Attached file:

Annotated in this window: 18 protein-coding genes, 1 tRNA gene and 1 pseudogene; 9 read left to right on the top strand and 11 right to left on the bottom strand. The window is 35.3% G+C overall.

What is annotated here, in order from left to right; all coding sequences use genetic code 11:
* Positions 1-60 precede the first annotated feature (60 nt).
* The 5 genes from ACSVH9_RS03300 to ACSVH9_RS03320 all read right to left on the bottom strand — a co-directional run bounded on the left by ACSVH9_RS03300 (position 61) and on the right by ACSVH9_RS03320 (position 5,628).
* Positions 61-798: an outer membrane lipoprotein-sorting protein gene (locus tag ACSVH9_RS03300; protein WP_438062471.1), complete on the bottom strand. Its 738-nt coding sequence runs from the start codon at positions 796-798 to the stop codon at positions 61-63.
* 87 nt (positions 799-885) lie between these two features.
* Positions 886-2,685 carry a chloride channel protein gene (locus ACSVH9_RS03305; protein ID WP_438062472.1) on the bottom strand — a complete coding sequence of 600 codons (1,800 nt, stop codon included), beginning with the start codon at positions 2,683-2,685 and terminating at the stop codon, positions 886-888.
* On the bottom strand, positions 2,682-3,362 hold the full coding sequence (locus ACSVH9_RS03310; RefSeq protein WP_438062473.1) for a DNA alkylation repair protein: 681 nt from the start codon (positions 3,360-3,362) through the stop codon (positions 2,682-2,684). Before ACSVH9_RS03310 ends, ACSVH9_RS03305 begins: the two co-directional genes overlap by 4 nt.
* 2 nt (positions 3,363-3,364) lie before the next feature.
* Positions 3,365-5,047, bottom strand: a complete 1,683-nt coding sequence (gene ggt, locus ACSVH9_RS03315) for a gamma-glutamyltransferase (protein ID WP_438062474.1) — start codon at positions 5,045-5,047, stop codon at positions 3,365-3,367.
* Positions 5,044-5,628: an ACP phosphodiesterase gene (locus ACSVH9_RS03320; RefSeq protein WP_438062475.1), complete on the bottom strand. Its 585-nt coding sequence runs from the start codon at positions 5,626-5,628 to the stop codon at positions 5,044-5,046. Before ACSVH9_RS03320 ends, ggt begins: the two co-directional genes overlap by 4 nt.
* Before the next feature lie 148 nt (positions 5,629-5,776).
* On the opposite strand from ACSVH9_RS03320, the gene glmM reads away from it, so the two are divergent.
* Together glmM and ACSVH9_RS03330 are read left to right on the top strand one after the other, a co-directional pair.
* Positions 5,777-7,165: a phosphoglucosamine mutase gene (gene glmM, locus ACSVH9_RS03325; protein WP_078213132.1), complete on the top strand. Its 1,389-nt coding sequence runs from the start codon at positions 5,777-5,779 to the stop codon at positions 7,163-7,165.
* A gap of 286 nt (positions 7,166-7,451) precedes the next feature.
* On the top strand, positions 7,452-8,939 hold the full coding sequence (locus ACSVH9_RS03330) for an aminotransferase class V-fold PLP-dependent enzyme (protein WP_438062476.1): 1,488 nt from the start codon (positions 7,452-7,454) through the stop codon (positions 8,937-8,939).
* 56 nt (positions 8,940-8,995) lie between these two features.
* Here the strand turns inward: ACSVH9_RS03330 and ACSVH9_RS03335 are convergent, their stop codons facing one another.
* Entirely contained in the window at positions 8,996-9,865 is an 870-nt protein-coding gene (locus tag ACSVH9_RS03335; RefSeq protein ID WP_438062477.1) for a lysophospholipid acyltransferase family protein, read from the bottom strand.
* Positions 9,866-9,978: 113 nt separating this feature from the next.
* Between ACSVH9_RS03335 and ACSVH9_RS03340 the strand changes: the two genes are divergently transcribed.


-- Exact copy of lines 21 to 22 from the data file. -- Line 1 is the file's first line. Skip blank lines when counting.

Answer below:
* Positions 9,866-9,978: 113 nt separating this feature from the next.
* Between ACSVH9_RS03335 and ACSVH9_RS03340 the strand changes: the two genes are divergently transcribed.